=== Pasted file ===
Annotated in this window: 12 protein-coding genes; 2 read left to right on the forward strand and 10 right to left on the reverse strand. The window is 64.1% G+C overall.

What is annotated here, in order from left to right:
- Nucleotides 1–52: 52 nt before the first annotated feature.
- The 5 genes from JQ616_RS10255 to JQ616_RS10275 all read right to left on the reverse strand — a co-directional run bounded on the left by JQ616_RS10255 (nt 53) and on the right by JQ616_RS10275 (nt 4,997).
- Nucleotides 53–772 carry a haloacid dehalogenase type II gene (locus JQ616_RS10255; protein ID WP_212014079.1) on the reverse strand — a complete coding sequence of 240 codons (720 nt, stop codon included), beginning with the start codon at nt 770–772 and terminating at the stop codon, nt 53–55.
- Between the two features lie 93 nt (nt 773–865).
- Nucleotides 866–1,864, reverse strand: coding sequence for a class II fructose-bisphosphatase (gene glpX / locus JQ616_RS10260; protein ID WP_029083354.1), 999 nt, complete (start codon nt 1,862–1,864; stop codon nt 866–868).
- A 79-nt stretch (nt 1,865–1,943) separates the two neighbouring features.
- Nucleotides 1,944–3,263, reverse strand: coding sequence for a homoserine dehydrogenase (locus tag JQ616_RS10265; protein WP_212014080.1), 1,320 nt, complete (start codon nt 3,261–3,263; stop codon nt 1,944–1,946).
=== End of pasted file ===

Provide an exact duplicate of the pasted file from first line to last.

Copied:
Annotated in this window: 12 protein-coding genes; 2 read left to right on the forward strand and 10 right to left on the reverse strand. The window is 64.1% G+C overall.

What is annotated here, in order from left to right:
- Nucleotides 1–52: 52 nt before the first annotated feature.
- The 5 genes from JQ616_RS10255 to JQ616_RS10275 all read right to left on the reverse strand — a co-directional run bounded on the left by JQ616_RS10255 (nt 53) and on the right by JQ616_RS10275 (nt 4,997).
- Nucleotides 53–772 carry a haloacid dehalogenase type II gene (locus JQ616_RS10255; protein ID WP_212014079.1) on the reverse strand — a complete coding sequence of 240 codons (720 nt, stop codon included), beginning with the start codon at nt 770–772 and terminating at the stop codon, nt 53–55.
- Between the two features lie 93 nt (nt 773–865).
- Nucleotides 866–1,864, reverse strand: coding sequence for a class II fructose-bisphosphatase (gene glpX / locus JQ616_RS10260; protein ID WP_029083354.1), 999 nt, complete (start codon nt 1,862–1,864; stop codon nt 866–868).
- A 79-nt stretch (nt 1,865–1,943) separates the two neighbouring features.
- Nucleotides 1,944–3,263, reverse strand: coding sequence for a homoserine dehydrogenase (locus tag JQ616_RS10265; protein WP_212014080.1), 1,320 nt, complete (start codon nt 3,261–3,263; stop codon nt 1,944–1,946).